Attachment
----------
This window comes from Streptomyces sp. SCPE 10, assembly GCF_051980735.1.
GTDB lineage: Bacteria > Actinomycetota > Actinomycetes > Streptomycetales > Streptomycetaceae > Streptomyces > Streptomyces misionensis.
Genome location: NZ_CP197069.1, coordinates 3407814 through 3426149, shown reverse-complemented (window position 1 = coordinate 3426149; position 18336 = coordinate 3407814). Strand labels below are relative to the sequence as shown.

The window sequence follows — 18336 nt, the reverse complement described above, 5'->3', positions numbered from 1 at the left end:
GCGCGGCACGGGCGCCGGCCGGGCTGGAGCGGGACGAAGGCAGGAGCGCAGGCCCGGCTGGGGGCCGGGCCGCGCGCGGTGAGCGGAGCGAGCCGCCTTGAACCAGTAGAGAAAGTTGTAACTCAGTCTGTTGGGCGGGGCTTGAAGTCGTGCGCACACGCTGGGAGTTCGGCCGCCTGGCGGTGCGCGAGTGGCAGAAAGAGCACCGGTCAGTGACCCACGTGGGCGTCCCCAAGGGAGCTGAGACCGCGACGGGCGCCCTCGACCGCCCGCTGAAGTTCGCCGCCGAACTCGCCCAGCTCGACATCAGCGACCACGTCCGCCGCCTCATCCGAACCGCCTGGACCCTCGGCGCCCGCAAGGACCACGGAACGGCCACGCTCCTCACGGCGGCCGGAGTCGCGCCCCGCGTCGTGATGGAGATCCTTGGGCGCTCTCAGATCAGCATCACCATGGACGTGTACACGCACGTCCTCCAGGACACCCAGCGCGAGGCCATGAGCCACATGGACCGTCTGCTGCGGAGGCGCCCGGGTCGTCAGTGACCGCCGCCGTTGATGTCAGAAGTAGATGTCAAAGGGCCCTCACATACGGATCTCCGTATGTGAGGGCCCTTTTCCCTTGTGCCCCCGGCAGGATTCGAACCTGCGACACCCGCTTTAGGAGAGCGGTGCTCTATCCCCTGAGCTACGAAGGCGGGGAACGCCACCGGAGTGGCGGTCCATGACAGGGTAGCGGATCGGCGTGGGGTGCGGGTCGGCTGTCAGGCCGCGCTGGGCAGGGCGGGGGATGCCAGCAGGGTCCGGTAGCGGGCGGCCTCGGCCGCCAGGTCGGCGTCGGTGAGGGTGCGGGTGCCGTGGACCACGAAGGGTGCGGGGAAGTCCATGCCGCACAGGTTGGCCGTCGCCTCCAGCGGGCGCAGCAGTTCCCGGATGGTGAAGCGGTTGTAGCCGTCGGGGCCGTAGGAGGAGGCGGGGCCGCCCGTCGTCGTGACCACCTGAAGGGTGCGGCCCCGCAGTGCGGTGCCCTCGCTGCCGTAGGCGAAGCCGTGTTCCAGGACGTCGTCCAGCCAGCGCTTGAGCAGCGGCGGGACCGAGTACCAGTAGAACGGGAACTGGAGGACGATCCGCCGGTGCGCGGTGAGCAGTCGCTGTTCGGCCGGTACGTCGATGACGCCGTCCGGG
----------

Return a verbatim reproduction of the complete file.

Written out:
This window comes from Streptomyces sp. SCPE 10, assembly GCF_051980735.1.
GTDB lineage: Bacteria > Actinomycetota > Actinomycetes > Streptomycetales > Streptomycetaceae > Streptomyces > Streptomyces misionensis.
Genome location: NZ_CP197069.1, coordinates 3407814 through 3426149, shown reverse-complemented (window position 1 = coordinate 3426149; position 18336 = coordinate 3407814). Strand labels below are relative to the sequence as shown.

The window sequence follows — 18336 nt, the reverse complement described above, 5'->3', positions numbered from 1 at the left end:
GCGCGGCACGGGCGCCGGCCGGGCTGGAGCGGGACGAAGGCAGGAGCGCAGGCCCGGCTGGGGGCCGGGCCGCGCGCGGTGAGCGGAGCGAGCCGCCTTGAACCAGTAGAGAAAGTTGTAACTCAGTCTGTTGGGCGGGGCTTGAAGTCGTGCGCACACGCTGGGAGTTCGGCCGCCTGGCGGTGCGCGAGTGGCAGAAAGAGCACCGGTCAGTGACCCACGTGGGCGTCCCCAAGGGAGCTGAGACCGCGACGGGCGCCCTCGACCGCCCGCTGAAGTTCGCCGCCGAACTCGCCCAGCTCGACATCAGCGACCACGTCCGCCGCCTCATCCGAACCGCCTGGACCCTCGGCGCCCGCAAGGACCACGGAACGGCCACGCTCCTCACGGCGGCCGGAGTCGCGCCCCGCGTCGTGATGGAGATCCTTGGGCGCTCTCAGATCAGCATCACCATGGACGTGTACACGCACGTCCTCCAGGACACCCAGCGCGAGGCCATGAGCCACATGGACCGTCTGCTGCGGAGGCGCCCGGGTCGTCAGTGACCGCCGCCGTTGATGTCAGAAGTAGATGTCAAAGGGCCCTCACATACGGATCTCCGTATGTGAGGGCCCTTTTCCCTTGTGCCCCCGGCAGGATTCGAACCTGCGACACCCGCTTTAGGAGAGCGGTGCTCTATCCCCTGAGCTACGAAGGCGGGGAACGCCACCGGAGTGGCGGTCCATGACAGGGTAGCGGATCGGCGTGGGGTGCGGGTCGGCTGTCAGGCCGCGCTGGGCAGGGCGGGGGATGCCAGCAGGGTCCGGTAGCGGGCGGCCTCGGCCGCCAGGTCGGCGTCGGTGAGGGTGCGGGTGCCGTGGACCACGAAGGGTGCGGGGAAGTCCATGCCGCACAGGTTGGCCGTCGCCTCCAGCGGGCGCAGCAGTTCCCGGATGGTGAAGCGGTTGTAGCCGTCGGGGCCGTAGGAGGAGGCGGGGCCGCCCGTCGTCGTGACCACCTGAAGGGTGCGGCCCCGCAGTGCGGTGCCCTCGCTGCCGTAGGCGAAGCCGTGTTCCAGGACGTCGTCCAGCCAGCGCTTGAGCAGCGGCGGGACCGAGTACCAGTAGAACGGGAACTGGAGGACGATCCGCCGGTGCGCGGTGAGCAGTCGCTGTTCGGCCGGTACGTCGATGACGCCGTCCGGG